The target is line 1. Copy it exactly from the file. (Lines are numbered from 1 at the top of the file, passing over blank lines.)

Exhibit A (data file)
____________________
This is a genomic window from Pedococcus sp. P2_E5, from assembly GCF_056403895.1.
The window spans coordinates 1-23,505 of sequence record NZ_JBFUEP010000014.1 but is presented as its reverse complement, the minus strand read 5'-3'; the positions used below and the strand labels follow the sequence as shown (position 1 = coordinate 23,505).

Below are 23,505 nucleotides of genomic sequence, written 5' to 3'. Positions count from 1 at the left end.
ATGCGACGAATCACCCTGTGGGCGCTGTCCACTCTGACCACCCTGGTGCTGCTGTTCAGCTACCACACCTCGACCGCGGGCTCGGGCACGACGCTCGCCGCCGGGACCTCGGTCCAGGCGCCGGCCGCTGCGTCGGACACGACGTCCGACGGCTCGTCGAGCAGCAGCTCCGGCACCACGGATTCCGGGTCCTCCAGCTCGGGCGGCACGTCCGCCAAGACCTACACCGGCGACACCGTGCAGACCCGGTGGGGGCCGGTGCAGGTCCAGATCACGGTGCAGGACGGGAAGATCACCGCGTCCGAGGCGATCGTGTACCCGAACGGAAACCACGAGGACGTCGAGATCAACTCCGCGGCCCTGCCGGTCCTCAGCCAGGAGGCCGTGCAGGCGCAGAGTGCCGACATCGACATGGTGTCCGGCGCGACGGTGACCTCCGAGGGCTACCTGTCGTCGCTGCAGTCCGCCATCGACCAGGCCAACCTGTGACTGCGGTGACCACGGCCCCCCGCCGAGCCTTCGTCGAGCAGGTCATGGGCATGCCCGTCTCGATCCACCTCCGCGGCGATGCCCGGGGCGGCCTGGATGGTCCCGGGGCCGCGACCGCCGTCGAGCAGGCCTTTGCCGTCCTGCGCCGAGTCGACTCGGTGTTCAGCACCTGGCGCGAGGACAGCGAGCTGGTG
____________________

This is a genomic window from Pedococcus sp. P2_E5, from assembly GCF_056403895.1.